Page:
The European Parliament plenary on Wednesday (Feb. 15) approved the proposal to reform the EU’s emissions trading system starting 2021.
The vote marks a key milestone in the reform process started in July 2015 with the first legislative proposal put forth by the EU Commission.
After months of tense negotiations divided between the need to push carbon prices up and to protect EU energy-intensive industries from the risk of carbon leakage, last December the EU Parliament’s environmental committee (ENVI) adopted a new a draft law proposing an higher linear reduction factor (the annual rate at which permits should be removed from the market, set at 2.4 percent instead of the 2.2 percent rate of the Commission’s proposal) and establishing a border carbon adjustment measure for importers of certain goods, such as cement.
Wednesday’s Parliament vote backtracked from the ENVI draft law, approving a 2.2 percent linear reduction factor and excluding the border carbon adjustment measure.
Advocacy groups and organizations criticized the vote as a missed opportunity to keep the EU in line with its climate pleadges under the Paris Agreement and to substacially address the chronic oversupply of carbon credits in the EU ETS. In a press statement, Carbon Market Watch said “the lawmakers missed out on an opportunity to strengthen the polluter pays principle through a carbon border tax on cement imports and an end to free pollution permits for the sector”, highlighting that “there is no proof of carbon leakage in the cement sector, and the industry has made over €5 billion windfall profits from receiving too many free permits”.
“This is very disappointing and a hugely wasted opportunity,” Sandbag managing director Rachel Solomon Williams told Climate Home. “Unless Council intervenes to substantially strengthen the System, the EU ETS will now become simply an accounting mechanism, leaving meaningful climate action to happen elsewhere. The fact that the carbon price is unchanged as a result of the vote, still at a paltry €5, speaks volumes.”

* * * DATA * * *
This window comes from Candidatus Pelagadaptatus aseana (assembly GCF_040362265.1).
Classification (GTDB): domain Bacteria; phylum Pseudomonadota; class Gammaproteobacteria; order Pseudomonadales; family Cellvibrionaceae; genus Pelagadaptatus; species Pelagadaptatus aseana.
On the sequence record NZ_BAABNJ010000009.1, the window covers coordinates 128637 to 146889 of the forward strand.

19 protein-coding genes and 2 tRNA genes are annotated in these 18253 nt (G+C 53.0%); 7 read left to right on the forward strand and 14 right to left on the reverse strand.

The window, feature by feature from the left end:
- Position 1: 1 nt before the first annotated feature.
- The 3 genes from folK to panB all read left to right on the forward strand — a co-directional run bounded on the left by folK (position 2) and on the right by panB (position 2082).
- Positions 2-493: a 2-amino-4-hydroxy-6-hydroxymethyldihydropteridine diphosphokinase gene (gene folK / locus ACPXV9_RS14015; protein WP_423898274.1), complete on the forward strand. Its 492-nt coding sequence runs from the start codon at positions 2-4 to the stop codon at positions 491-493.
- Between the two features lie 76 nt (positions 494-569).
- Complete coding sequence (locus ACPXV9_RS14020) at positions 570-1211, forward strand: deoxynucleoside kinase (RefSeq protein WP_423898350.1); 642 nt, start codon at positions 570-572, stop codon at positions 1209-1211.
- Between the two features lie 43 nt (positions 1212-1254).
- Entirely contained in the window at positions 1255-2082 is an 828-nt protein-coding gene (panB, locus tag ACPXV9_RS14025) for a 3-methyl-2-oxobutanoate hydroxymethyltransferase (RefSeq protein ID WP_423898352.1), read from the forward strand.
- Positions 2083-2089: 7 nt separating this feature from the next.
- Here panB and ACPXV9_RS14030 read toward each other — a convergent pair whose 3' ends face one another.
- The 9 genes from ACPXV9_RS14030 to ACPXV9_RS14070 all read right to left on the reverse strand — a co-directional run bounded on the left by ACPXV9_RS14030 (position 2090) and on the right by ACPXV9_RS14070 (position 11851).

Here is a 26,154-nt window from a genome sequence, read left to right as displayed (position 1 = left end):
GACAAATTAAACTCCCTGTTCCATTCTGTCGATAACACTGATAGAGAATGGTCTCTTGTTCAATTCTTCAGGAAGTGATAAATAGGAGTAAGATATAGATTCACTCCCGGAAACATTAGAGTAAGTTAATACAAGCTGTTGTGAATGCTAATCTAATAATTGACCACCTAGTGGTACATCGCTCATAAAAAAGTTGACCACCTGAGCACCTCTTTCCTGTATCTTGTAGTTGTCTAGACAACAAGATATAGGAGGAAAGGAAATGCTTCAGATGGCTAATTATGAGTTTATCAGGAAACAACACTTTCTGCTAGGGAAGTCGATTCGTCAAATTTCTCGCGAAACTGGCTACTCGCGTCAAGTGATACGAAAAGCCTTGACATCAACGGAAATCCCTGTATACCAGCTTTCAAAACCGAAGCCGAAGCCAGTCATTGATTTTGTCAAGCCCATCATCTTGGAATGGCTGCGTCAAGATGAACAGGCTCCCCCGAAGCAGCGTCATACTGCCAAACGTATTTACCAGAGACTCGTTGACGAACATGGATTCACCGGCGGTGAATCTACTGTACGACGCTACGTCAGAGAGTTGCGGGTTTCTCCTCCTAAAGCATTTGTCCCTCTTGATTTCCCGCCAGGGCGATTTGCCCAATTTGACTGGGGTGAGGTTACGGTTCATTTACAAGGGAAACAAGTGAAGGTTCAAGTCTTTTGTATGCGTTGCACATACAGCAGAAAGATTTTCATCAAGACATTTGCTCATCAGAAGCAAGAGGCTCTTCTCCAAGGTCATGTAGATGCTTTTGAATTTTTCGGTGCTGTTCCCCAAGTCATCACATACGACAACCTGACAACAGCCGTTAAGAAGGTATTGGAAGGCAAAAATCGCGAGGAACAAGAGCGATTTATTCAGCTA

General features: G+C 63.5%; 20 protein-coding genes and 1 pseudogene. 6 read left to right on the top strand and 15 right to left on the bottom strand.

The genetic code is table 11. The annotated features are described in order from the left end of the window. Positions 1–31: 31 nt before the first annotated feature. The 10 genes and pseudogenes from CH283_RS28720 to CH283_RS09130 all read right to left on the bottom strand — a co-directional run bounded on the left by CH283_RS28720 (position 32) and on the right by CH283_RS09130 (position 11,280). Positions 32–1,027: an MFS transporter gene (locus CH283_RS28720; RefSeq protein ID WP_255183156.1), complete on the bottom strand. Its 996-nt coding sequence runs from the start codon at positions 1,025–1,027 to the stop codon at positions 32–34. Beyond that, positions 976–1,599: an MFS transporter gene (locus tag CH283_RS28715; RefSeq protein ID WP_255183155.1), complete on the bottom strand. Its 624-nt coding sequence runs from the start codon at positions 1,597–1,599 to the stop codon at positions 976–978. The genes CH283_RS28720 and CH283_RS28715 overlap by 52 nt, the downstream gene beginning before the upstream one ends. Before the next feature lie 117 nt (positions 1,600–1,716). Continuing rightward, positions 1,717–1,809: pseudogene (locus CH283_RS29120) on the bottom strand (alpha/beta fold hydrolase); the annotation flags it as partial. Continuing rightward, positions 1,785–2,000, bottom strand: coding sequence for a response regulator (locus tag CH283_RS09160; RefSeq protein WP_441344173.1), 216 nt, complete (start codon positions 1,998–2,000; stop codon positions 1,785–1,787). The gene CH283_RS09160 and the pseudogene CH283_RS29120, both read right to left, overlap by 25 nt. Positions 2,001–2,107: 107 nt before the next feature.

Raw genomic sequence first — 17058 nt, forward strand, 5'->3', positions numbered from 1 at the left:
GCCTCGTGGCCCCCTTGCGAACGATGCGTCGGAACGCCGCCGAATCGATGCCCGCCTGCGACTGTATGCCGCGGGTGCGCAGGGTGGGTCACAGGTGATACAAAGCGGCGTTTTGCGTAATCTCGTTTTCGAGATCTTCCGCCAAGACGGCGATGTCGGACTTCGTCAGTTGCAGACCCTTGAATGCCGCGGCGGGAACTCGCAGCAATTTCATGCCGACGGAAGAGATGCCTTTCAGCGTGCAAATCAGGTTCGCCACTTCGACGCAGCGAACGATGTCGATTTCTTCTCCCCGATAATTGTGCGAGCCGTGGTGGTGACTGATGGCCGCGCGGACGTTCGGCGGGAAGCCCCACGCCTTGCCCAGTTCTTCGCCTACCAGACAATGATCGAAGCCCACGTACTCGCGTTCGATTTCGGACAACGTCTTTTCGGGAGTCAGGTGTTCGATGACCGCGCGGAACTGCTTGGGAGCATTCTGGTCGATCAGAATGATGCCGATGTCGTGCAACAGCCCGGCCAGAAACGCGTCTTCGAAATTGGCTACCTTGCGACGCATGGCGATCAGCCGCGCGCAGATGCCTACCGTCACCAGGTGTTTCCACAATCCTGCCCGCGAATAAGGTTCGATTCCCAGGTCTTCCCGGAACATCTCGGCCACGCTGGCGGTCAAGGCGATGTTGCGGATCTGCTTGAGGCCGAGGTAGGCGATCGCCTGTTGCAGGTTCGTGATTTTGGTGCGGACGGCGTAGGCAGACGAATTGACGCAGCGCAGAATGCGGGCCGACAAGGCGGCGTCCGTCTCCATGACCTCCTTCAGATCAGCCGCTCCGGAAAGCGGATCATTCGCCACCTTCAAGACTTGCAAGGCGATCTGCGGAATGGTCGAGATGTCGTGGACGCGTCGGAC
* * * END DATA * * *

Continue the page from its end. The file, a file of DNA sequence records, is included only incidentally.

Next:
The legisative proposal now enters the so-called “trilogue” negotiations between the European Parliament, Commission and Council, which represents member states.
According to the official release, the Parliament also approved to double the capacity of the Market Stability Reserve (MSR), the mechanism envisioned to regulate the surplus of permits on the market, starting with 800 million allowances to be removed from the MSR as of 1 January 2021. They also supported the inclusion of the shipping sector in the ETS in the absence of climate action at the global level and more stringent rules for the aviation sector. According to Reuters, representatives of the shipping sector promptly commented against the envisioned inclusion, favouring instead reaching a global agreement through the United Nations’ shipping agency, the IMO. In November 2016 the IMO started designing a “road map” towards the adoption of final CO2 reduction commitments in 2023.
The ETS reform proposal also includes two funds will be set up and financed by auctioning ETS allowances. A modernisation fund to help lower-income member states upgrading their energy systems, and an innovation fund to provide financial support for renewable energy, carbon capture and storage and low-carbon innovation projects.
MEPs also propose a “just transition fund”, pooling auction revenues to promote skill formation and reallocation of labour affected by the transition of jobs in a decarbonising economy.
(Image: MEPs vote in favour of a resolution for labelling of meat in processed foods by country of origin, Feb. 11, 2015. Photo credit: © European Union 2014 – European Parliament)